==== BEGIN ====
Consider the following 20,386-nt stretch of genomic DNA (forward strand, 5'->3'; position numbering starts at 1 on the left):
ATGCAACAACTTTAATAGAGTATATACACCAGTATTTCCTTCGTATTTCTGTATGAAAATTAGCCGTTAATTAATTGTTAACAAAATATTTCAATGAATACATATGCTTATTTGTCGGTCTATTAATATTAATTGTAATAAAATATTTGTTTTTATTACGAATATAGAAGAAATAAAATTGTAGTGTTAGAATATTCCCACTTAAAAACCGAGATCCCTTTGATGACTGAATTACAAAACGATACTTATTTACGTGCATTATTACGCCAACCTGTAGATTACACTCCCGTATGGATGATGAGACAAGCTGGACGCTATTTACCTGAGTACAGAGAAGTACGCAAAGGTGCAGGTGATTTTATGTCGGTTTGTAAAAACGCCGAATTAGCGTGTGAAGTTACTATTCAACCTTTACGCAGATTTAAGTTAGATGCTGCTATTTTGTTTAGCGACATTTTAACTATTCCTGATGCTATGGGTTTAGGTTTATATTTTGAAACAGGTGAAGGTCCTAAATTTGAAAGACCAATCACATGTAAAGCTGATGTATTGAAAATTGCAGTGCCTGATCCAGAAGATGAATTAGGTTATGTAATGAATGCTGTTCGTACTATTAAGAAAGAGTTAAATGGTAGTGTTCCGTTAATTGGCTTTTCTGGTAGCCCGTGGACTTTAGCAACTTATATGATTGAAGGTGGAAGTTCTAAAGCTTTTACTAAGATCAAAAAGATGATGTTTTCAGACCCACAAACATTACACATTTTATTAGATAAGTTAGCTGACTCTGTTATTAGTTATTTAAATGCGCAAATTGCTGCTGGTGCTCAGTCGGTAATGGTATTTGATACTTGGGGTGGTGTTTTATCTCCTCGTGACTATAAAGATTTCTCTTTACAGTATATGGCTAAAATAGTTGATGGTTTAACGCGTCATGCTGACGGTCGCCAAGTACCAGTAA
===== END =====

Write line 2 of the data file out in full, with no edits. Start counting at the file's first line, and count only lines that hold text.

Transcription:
ATGCAACAACTTTAATAGAGTATATACACCAGTATTTCCTTCGTATTTCTGTATGAAAATTAGCCGTTAATTAATTGTTAACAAAATATTTCAATGAATACATATGCTTATTTGTCGGTCTATTAATATTAATTGTAATAAAATATTTGTTTTTATTACGAATATAGAAGAAATAAAATTGTAGTGTTAGAATATTCCCACTTAAAAACCGAGATCCCTTTGATGACTGAATTACAAAACGATACTTATTTACGTGCATTATTACGCCAACCTGTAGATTACACTCCCGTATGGATGATGAGACAAGCTGGACGCTATTTACCTGAGTACAGAGAAGTACGCAAAGGTGCAGGTGATTTTATGTCGGTTTGTAAAAACGCCGAATTAGCGTGTGAAGTTACTATTCAACCTTTACGCAGATTTAAGTTAGATGCTGCTATTTTGTTTAGCGACATTTTAACTATTCCTGATGCTATGGGTTTAGGTTTATATTTTGAAACAGGTGAAGGTCCTAAATTTGAAAGACCAATCACATGTAAAGCTGATGTATTGAAAATTGCAGTGCCTGATCCAGAAGATGAATTAGGTTATGTAATGAATGCTGTTCGTACTATTAAGAAAGAGTTAAATGGTAGTGTTCCGTTAATTGGCTTTTCTGGTAGCCCGTGGACTTTAGCAACTTATATGATTGAAGGTGGAAGTTCTAAAGCTTTTACTAAGATCAAAAAGATGATGTTTTCAGACCCACAAACATTACACATTTTATTAGATAAGTTAGCTGACTCTGTTATTAGTTATTTAAATGCGCAAATTGCTGCTGGTGCTCAGTCGGTAATGGTATTTGATACTTGGGGTGGTGTTTTATCTCCTCGTGACTATAAAGATTTCTCTTTACAGTATATGGCTAAAATAGTTGATGGTTTAACGCGTCATGCTGACGGTCGCCAAGTACCAGTAA